Many seeds and specimens gathered by Bartram found their way to the royal gardens at Kew, and in September 1764 Bartram assembled a box of “new discovered specimens” of plants for George III.[35] The king retained Bartram’s services the following April at an annual stipend of £50, with the expectation that he would explore Britain’s new Florida provinces and report back to London—an arrangement that owed much to the lobbying efforts of Collinson and Franklin.[36] The king’s offer trumped that of Lord Adam Gordon, who simultaneously offered to fund Bartram on expeditions to Quebec and Pensacola, where he hoped to invest in land.[37] Bartram fulfilled his royal commission in February 1766, having spent eight weeks exploring the St. John’s River in East Florida with his son William. Bartram’s report was published in the second edition of Dr. William Stork’s A Description of East-Florida, with a Journal Kept by John Bartram of Philadelphia, Botanist to His Majesty for the Floridas; upon A Journey from St. Augustine up the River to St. John’s as far as the Lakes (1766). Bartram’s East Florida expedition was his last, and he retired in 1771, leaving his nursery business to be carried on by his sons John and William Bartram.

Robyn Asleson


Texts

  • Bartram, John, May 1738, letter to Peter Collinson, describing sloe trees near Philadelphia (1992: 89)[38]
“The first I observed sloe trees was at a plantation whose owner came two years into this country before A house was builded in Philadelphia[.] I saw another tree near Philadelphia as thick as my thigh & last year I showed James Logan English thorns, Bullises & sloes growing in A hedge which he rides close by from his house to town which I believe hath been planted 20 years.”


“Col Byrd is very prodigal in Gates roads walks hedges & seeders [cedars] trimed finely & A little green house with 2 or 3 [orange] trees . . .”


  • Bartram, John, June 11, 1743, letter to Peter Collinson, describing the garden of Dr. Christopher Witt (1675–1765) in Germantown, PA (1992: 215–16)[38]
“I have lately been to visit our friend Doctor wit [Witt] where I spent 4 of 5 very agreeable sometimes in his garden where I viewed every kind of plant I believe that grew therin. . . . I observed particularly the Doctors famous Lychnis which thee hath dignified so highly, is I think unworthy of that Character our swamps & low grounds is full of them I had so contemptible an opinion of it as not to think it worthy sending nor afford it room in my garden.”


  • Kalm, Peter [Pehr], September 25, 1748, Travels into North America (1770, 1:112–113)[39]
“Mr. John Bartram is an Englishman, who lives in the country about four miles from Philadelphia. He has acquired a great knowledge of natural philosophy and history, and seems to be born with a peculiar genius for these sciences. . . . He has in several successive years made frequent excursions into different distant parts of North America, with an intention of gathering all sorts of plants which are scarce and little known. Those which he found he has planted in his own botanical garden, and likewise sent over their seeds or fresh roots to England. We owe to him the knowledge of many scarce plants, which he first found, and which were never known before. Yet with all these great qualities, he is to be blamed for his negligence, for he did not care to write down his numerous observations.”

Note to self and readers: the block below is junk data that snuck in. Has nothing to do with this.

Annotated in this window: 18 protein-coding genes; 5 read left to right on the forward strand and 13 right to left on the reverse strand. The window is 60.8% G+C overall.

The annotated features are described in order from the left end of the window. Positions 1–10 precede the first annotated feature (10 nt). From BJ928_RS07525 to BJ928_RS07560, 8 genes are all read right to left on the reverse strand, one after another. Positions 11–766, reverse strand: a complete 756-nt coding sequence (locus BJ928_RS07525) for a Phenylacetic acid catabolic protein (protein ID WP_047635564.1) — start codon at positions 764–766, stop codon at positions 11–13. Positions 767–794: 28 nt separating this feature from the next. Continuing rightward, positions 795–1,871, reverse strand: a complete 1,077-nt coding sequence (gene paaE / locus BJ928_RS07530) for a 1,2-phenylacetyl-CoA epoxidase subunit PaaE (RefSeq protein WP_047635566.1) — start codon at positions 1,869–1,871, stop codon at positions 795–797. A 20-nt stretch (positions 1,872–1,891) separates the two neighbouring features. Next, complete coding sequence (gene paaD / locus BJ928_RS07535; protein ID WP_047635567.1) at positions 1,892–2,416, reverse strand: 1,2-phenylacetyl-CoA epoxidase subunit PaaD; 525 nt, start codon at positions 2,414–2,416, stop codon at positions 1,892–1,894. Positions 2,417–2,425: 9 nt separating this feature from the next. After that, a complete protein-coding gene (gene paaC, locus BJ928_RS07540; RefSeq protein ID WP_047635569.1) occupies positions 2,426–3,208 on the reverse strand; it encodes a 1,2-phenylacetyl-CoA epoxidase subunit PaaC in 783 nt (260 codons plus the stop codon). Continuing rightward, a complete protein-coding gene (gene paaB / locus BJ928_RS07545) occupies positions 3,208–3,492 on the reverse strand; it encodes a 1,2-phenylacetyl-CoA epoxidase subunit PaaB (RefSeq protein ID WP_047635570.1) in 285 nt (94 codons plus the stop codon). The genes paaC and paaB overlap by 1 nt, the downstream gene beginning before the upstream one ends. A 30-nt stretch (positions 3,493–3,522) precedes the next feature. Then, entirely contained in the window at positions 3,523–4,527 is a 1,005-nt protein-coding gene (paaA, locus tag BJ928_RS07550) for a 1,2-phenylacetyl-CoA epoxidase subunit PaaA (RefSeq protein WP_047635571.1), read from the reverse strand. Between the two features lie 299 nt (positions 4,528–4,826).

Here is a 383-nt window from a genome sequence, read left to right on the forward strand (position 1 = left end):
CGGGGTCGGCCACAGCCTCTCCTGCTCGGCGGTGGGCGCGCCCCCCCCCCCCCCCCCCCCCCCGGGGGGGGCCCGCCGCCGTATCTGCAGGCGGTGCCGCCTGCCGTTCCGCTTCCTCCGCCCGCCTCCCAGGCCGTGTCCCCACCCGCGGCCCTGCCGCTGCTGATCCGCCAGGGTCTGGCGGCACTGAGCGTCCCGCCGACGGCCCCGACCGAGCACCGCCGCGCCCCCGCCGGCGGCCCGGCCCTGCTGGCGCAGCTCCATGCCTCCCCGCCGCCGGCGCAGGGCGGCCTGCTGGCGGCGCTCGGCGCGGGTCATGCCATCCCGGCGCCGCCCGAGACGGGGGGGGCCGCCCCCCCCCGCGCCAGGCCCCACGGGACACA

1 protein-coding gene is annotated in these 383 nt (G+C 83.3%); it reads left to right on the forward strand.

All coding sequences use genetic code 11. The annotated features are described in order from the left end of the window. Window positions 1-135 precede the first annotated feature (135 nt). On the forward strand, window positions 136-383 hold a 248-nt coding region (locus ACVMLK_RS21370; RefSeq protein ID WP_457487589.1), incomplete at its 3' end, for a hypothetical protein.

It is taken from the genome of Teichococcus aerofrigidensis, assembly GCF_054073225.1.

“I have met wt very Little new in the Botanic way unless Your acquaintance Bartram, who is what he is & whose acquaintance alone makes amends for other disappointments in that way . . . . One Day he Dragged me out of town & Entertain’d me so agreably with some Elevated Botanicall thoughts, on oaks, Firns, Rocks & c that I forgot I was hungry till we Landed in his house about four Miles from Town . . . .
“His garden is a perfect portraiture of himself, here you meet wt a row of rare plants almost covered over wt weeds, here with a Beautiful Shrub, even Luxuriant Amongst Briars, and in another corner an Elegant & Lofty tree lost in common thicket—on our way from town to his house he carried me to severall rocks & Dens where he shewed me some of his rare plants, which he had brought from the Mountains &c. In a word he disdains to have a garden less than Pensylvania [sic] & Every den is an Arbour, Every run of water, a Canal, & every small level Spot a Parterre, where he nurses up some of his Idol Flowers & cultivates his darling productions. He had many plants whose names he did not know, most or all of which I had seen & knew them—On the other hand he had several I had not seen & some I never heard of.”


“Dear friend, I am going to build a greenhouse. Stone is got; and hope as soon as harvest is over to begin to build it, to put some pretty flowering winter shrubs, and plants for winter’s diversion; not to be crowded with orange trees, or those natural to the Torrid Zone, but such as will do, being protected from frost.”


“I am pleased thou will build a green-house. I will send thee seeds of Geraniums to furnish it. They have a charming variety, and make a pretty show in a green-house; but contrive and make a stove in it, to give heat in severe weather.”